Wage growth remains in our top spot for 2019, similar to our 2018 stance. The impressive payroll gains of the currently mature tight labor market have yet to fully translate to higher hourly earnings. The marginal upside trend in 2018 proved positive and the possibility for further gains remains intact and highly possible in 2019.
Consumer health remains a strong point for 2019 given that U.S. households remain in a fiscally sound position and are maintaining upbeat sentiment, despite equity market volatility heading into 2019. Such optimism has the ability to further support corporate earnings and maintain strong U.S. equity market fundamentals.
The fundamental building blocks and current structure of corporate earnings, and that of balance sheets, remains positive as we look ahead to 2019. Earnings trends do not indicate signs of stress while corporate profit guidance remains within a reasonable growth assumption relative to expected economic growth, as depicted by the Federal Reserve’s growth forecast. Additionally, overall corporate cash flow is starting the year at the highest level on record and has the ability to mitigate perceived downside risk in the near-term. When combining such observable data with attractive global equity market valuations, we believe the notion of objective risk-on sentiment bodes well for global equity participants.
Our stance for the dollar has improved for 2019 given the strength we experienced in 2018. Policy driven sentiment may help subside further strength and may guide the dollar sideways through the year. This may be a positive for U.S. investors that remain globally diversified.
We classified monetary policy as a risk in our ‘View of 2018’ and we have since shifted to a more neutral risk undertone. Given the equity market volatility in late 2018, and considering the Fed’s willingness to maintain a sustainable economic environment, the likelihood of further interest rate increases remains low.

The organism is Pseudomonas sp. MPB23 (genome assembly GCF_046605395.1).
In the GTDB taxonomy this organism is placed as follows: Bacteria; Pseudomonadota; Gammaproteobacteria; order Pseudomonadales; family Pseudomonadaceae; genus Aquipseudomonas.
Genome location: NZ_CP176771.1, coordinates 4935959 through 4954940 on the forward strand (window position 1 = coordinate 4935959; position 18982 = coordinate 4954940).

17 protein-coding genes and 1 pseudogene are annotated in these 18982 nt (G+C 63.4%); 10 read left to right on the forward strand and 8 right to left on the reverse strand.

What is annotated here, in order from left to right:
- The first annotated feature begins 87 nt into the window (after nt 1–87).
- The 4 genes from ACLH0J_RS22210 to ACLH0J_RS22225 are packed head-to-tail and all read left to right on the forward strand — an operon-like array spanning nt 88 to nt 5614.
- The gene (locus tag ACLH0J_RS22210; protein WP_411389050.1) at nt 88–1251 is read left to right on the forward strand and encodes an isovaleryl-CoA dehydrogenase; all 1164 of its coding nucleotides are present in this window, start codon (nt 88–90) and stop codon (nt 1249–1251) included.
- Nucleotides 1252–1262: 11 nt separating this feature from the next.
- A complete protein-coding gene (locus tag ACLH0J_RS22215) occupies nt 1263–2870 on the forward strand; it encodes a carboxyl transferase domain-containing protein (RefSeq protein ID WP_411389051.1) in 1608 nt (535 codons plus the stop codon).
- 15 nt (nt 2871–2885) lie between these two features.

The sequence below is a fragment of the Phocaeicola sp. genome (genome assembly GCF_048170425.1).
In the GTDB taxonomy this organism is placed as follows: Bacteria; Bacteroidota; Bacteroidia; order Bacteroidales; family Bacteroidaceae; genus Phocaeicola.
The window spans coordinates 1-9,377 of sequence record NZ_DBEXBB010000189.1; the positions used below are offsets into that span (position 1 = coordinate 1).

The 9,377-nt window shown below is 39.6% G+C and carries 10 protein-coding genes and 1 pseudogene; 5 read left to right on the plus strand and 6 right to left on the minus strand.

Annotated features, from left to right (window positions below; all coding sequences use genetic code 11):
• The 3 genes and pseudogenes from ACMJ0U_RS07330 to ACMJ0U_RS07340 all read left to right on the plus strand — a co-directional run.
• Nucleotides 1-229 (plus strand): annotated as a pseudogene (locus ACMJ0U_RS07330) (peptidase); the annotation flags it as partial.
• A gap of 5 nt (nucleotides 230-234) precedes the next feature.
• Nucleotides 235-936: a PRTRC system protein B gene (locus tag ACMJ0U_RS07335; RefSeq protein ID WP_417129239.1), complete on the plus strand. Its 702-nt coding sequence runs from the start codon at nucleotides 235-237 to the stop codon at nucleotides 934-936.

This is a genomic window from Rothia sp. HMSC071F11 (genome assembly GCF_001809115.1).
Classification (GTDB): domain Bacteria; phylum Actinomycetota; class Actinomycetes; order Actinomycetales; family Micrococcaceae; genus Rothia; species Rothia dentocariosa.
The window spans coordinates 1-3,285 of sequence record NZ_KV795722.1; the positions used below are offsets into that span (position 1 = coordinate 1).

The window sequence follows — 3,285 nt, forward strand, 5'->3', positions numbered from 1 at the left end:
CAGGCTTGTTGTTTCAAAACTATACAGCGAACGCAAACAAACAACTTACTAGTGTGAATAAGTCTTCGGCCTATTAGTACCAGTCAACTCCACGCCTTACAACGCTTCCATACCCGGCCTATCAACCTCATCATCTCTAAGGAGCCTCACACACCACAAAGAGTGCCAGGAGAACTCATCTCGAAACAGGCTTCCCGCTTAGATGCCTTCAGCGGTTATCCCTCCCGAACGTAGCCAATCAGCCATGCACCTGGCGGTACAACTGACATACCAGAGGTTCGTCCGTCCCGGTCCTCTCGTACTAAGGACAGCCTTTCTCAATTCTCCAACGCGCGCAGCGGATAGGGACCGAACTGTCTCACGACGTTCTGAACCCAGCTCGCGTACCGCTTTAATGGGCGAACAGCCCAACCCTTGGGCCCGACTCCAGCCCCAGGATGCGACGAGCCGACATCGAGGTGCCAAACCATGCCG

The prospect of subdued monetary policy, alongside a fiscally healthy consumer, may guide global equity markets to historically neutral returns in 2019. Such a classification may be indicative of single digit returns amidst an environment that is converging on the late stages of the global business cycle. The likelihood of normalized historical volatility, in the form of multiple double digit corrections, may also be in play. Along with fiscal policy and trade war uncertainties, 2019 may present multiple opportunities for reassessing equity level risk profiles. Global diversification may benefit U.S. investors in 2019, despite the headline risks in the Europe Union, and may be aided by the potential for subdued U.S. dollar movements.
Risk and Uncertainty
Geopolitics and global trade discussions remain our top two uncertainties for 2019. Classifying these topics as risks remains difficult because that would imply a calculated defense mechanism exists against unfavorable outcomes, which is not the case. On the notion of trade, further tariffs on Chinese goods, as well as continued domestic protectionism discussions by the White House, may further amplify weaker market sentiment and, in turn, reduce global demand for U.S. goods. Such sentiment has the ability to guide equity market participants away from fundamentals and into irrational behavior.
The ongoing volatility risk of oil prices may find room for improvement in 2019 but we do not yet believe a sustained path to price normalization to be intact. Major oil producing countries have repeatedly failed to act on promised production cuts. We remain skeptical yet opportunistic on the price of oil.
Political risks in the Europe Union remain active given adjustments in the United Kingdom and the fiscal proposals in Italy. Selective and calculated allocations in the region remain favorable yet we remain opportunistic in the region as a whole.
The opinions voiced in this material are for general information only and are not intended to provide specific advice or recommendations for any individual. The economic forecasts set forth in the presentation may not develop as predicted and there can be no guarantee that strategies promoted will be successful. International investing involves special risks, such as currency fluctuation and political instability, and many not be suitable for all investors. There risks are often heightened for investments in emerging markets.